Expert Interview : Josh Prowant

​Josh is a multi-disciplined technologist with experience in various ​Digital Forensics and Incident Response (DFIR)​ roles. ​As a Cyber Security Engineer at PNC, he focuses on reverse engineering malware, threat research, and application support and automation.

“Our company has physical security and multiple authentication methods such as badges and tokens. Employees are asked challenging questions when attempting to access sensitive information. When customers try to access the information they have multiple levels of authentication to make sure they are who they say they are. Our company also educates customers by providing resources for fraud activity so they are more aware.”

“To steal someone's identity, hackers need passwords and a little bit of public information about them. This includes the city they last lived in, spouse’s last name and other information that would be needed to answer stock questions. Hackers use open-source intelligence and some social engineering to gain this information.”

Cultural Probes:

What is a Cultural Probe?

A Cultural Probe allows researchers to gather people's emotions, desires, and other human qualities. This allows us to collect lots of qualitative data. We asked open-ended questions and asked participants to complete the activities they were given. This allowed us to learn more about their daily lives and the environment.

We needed to create a Cultural Probe that would resonate with our audience. To do this we wanted to include tasks that our participants complete in their daily lives. This could include filling out forms, asking open-ended questions, and completing surveys.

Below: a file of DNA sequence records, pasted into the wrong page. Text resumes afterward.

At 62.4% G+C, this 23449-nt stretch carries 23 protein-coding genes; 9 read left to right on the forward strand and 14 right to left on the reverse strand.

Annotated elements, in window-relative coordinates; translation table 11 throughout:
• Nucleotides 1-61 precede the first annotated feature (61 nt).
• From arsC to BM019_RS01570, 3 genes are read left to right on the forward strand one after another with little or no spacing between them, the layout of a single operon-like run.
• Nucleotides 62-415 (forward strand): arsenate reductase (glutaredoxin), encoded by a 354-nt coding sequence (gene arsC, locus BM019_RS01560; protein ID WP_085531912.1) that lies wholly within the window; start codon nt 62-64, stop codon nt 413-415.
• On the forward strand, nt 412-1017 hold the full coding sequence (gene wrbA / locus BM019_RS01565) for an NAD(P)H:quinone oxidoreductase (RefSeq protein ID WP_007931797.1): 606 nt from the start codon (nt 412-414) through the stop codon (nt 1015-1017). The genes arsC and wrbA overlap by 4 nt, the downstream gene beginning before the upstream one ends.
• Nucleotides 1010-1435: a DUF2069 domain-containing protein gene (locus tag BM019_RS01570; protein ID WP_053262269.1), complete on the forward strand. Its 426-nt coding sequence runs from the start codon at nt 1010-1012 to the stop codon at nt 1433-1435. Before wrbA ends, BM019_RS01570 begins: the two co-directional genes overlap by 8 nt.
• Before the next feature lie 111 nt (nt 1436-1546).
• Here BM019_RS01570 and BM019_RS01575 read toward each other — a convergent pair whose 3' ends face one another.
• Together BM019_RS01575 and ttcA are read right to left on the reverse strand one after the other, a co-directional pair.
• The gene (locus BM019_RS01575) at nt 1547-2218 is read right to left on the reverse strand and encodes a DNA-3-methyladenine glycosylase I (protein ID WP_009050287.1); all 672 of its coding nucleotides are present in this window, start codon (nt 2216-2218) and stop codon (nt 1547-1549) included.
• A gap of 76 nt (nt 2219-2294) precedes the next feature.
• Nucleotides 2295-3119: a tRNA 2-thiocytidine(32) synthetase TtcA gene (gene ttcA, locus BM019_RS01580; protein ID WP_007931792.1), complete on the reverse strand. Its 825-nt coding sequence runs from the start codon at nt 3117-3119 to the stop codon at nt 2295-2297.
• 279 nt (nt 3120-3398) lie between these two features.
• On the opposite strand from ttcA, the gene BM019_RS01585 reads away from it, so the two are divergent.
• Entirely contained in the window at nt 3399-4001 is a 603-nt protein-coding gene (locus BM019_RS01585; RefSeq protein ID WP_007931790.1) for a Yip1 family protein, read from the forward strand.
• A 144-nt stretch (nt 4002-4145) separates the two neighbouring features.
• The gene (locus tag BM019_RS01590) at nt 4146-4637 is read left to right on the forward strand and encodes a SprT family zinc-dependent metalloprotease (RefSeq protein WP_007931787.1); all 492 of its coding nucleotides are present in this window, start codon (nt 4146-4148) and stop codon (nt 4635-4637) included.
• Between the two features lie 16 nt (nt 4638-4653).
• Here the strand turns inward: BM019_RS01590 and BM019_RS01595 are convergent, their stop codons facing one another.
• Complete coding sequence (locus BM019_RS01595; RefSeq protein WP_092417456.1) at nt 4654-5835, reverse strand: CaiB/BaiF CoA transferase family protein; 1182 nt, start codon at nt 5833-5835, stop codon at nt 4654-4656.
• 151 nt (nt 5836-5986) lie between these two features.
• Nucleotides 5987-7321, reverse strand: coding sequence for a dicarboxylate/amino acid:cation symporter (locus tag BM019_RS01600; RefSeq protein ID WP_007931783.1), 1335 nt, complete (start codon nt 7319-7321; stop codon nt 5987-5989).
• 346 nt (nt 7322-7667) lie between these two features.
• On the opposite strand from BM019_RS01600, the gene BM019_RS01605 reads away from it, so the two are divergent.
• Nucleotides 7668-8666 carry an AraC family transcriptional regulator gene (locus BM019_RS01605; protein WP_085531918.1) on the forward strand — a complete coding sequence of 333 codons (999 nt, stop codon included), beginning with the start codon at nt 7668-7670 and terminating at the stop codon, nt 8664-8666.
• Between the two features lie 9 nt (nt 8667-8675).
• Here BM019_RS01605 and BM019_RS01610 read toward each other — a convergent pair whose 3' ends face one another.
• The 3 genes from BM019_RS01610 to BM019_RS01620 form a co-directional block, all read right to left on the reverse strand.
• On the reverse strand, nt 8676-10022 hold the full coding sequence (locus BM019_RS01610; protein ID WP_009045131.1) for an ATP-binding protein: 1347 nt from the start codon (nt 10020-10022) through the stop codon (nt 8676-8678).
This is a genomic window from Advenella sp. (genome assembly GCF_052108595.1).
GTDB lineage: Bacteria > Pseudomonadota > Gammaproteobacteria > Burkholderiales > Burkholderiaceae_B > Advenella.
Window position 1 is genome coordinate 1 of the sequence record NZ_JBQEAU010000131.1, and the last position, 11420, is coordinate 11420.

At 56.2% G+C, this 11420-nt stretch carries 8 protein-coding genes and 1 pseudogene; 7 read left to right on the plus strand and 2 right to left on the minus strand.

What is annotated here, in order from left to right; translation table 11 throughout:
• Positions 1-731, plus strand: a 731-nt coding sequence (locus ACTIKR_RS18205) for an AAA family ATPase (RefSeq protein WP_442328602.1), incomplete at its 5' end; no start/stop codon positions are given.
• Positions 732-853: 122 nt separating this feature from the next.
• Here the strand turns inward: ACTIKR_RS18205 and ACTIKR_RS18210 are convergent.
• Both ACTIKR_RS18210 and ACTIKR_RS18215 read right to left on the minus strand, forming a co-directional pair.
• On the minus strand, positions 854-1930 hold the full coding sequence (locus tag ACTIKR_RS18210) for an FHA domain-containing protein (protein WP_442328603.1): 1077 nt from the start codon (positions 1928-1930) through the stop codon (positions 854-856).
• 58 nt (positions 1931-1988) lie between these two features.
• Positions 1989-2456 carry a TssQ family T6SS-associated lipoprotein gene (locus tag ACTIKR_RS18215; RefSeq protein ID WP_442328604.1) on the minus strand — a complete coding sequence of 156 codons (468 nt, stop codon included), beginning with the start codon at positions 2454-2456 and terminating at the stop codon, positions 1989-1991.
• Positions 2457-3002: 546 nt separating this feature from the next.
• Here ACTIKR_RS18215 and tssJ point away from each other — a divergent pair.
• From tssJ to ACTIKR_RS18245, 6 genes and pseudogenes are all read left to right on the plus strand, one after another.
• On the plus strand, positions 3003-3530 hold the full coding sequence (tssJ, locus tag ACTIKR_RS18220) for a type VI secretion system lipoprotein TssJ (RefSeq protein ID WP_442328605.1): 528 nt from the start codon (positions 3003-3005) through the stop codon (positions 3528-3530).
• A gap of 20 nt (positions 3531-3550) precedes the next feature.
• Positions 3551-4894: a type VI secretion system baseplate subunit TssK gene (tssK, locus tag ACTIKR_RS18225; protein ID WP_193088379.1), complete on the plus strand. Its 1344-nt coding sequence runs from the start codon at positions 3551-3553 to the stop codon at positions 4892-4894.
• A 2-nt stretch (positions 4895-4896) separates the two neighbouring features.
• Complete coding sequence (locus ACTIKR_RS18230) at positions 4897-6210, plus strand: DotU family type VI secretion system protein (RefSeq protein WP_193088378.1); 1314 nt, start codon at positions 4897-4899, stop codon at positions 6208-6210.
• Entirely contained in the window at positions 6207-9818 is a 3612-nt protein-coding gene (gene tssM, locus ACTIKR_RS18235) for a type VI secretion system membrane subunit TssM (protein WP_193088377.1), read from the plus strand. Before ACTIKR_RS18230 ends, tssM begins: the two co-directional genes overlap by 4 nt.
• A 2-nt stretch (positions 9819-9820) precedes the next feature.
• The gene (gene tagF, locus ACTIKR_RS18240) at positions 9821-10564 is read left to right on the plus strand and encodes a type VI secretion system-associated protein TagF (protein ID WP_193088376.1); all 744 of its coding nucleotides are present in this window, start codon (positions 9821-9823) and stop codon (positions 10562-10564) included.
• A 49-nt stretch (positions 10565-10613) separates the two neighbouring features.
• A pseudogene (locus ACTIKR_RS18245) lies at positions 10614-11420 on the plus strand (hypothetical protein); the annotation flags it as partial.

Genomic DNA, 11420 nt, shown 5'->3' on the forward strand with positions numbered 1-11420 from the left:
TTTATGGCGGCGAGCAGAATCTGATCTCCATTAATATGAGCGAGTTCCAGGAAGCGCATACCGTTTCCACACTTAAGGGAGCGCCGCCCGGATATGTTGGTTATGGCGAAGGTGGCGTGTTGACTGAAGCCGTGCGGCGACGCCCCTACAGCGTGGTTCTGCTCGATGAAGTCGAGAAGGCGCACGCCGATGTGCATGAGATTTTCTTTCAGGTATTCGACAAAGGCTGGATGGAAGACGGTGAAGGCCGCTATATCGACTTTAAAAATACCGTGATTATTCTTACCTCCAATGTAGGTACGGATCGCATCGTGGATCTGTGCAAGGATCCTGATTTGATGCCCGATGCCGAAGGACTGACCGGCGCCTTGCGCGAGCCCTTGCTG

By creating a prototype we figured what were good questions to ask our participants so we could get the most data out of our Cultural Probe. This provided us the ability to create the best format for it. Also, we gained insight on the best order design for the probe so that it would make the most sense to our participants when they completed the forms.

When building our Cultural Probe station we created four separate sections. Each section consisted of a different task. This helped our participants know how many sections the survey consisted of and would allow them the ability to know how much time it would take to complete the entire survey. This also provided a more private setting for the participants.


Step 1: Survey

When our participants first walked up to our booth we asked them to complete this simple survey and to fill out as much information as they feel comfortable giving out. 


Step 2: Section One